On April 4, Syktyvkar city court imposed 60 hours of compulsory work on an activist Tatyana Ivanova for a one-person picket on Stefanovskaya Square on the Constitution Day of Russia on December 12, 2017. She did not plead guilty, as reported by the “7x7” journalist who attended the hearing.
The advocate Ernest Mezak applied to subpoena the police officers and Rosgvardia employees and to interrogate them as witnesses, because Ivanova was indicted on the basis of their official complaints under the part 8 of Article 20.2 of the Code of Administrative Offenses (“The repeated commission of an administrative offense provided for in pp. 1-6.1 of this article”).
“They are the prosecution witnesses, the allegation is based on their complaints. These are the only people who saw how this picket allegedly was held. Accordingly, we have questions to them, in particular, whether there was any breach of the peace”, said the advocate.
The judge rejected the motion.
“The basis is the picket itself that was held in the unauthorized place. There is no question about a breach of the peace, neither in the decision, nor in the record of the court”, said the judge Aleksandr Lekontsev.
Ernest Mezak claimed that there is a “fatal flaw” in the report on the administrative offence, since the part 8 of Article 20.2 refers to other parts of the same article.
“We do not understand what kind of act Ivanova committed, how is this fact reflected – did she violate something under the first part, second, third? Part eight is a fallback rule, it presupposes the repetition of some other actus reus, but this actus reus is not specified”, he Mezak pointed out. “The record does not indicate what re-offense was committed. We believe that this is enough to stop the proceedings, because the court was not told what the nature of the charge was, and no one is clarifying it. How would that conversation go?”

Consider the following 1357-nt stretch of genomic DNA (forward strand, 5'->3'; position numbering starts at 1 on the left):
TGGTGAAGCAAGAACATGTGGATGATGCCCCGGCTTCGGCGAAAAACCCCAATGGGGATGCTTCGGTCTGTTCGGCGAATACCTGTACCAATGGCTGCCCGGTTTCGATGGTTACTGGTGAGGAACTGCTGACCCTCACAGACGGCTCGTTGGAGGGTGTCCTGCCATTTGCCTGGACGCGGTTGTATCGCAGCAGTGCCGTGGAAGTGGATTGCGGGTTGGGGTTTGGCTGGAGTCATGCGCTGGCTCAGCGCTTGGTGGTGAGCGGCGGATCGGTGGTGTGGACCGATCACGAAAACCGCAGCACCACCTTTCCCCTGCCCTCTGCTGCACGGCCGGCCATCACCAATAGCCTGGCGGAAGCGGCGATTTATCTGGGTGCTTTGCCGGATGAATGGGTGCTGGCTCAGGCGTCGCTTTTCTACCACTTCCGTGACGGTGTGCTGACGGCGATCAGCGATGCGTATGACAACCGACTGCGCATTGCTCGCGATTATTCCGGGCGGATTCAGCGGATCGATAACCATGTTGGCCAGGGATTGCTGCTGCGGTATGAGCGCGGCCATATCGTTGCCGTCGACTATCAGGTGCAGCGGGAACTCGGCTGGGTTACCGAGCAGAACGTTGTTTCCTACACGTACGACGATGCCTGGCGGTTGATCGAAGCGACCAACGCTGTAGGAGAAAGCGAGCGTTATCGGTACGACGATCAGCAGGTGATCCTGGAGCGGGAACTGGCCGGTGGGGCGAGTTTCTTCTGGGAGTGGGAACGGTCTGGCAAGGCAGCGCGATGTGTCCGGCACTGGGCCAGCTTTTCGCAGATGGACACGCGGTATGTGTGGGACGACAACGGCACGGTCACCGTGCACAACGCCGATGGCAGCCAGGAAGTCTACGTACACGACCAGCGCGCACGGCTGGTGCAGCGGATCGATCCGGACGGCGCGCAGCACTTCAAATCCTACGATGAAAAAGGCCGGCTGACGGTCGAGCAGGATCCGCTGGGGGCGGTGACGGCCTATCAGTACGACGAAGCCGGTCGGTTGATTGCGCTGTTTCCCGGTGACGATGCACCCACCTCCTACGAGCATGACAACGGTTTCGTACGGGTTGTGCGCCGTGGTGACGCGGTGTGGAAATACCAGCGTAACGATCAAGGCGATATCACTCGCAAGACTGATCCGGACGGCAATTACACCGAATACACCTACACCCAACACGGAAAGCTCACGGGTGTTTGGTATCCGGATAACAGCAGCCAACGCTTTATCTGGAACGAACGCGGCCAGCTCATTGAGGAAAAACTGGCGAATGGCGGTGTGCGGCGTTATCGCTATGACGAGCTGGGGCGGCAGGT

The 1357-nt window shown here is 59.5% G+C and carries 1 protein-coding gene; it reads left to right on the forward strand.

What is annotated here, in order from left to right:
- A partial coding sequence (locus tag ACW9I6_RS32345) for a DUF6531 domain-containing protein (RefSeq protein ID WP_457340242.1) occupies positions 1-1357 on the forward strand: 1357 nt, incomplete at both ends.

At the hearing the recording of the picket was demonstrated, after that Ernest Mezak stated that it was clear from the video that there had been no public danger.
Even the minimum custodial penalty under this part, which constitutes 150 thousand rubles, is clearly disproportionate. If the court agrees to the application of part eight, we ask it to confine itself to a reprimand. If there is a penalty involved, then to impose on Ivanova a compulsory work, because the arrest can not be imposed due to the fact that she has children under the age of 14, and she has no money to pay a fine because of the absence of permanent work. The sentence to a fine will put her family in a very difficult situation”, said the lawyer.
In the end of the deliberations, Tatyana Ivanova claimed that the ban on holding public events on Stefanovskaya Square violated her rights and the rights of all protesters.
When making the decision, the court took into account Ivanova's marital status, the presence of three underage dependent children, the absence of a permanent source of income, and imposed 60 hours of compulsory work.
Tatyana Ivanova did not agree with the decision and, as she told to the “7x7” journalist, she will appeal to the Supreme Court of Komi.
In August 2017, the court fined Tatyana Ivanova 10 thousand rubles for violation of the procedure for holding meetings and rallies, for a picket in the alley behind the Lenin monument next to Stefanovskaya Square, that she held on June 12. In September, the Supreme Court of Komi reduced the fine to 5 thousand rubles.
Tatyana Ivanova actively participated in the campaign to abolish the republican law No. 144, adopted in December 2016. According to it, only those whose income is less than 1.5 subsistence levels per family member are entitled to compensation for kindergartens. Ivanova was one of the initiators of the protests in Syktyvkar.
The Komi Parliament banned holding public events on Stefanovskaya Square and a number of other places on November 22, 2012. Civil activists were still going for one-person pickets to Stefanovskaya Square, which they were fined 10 thousand rubles for.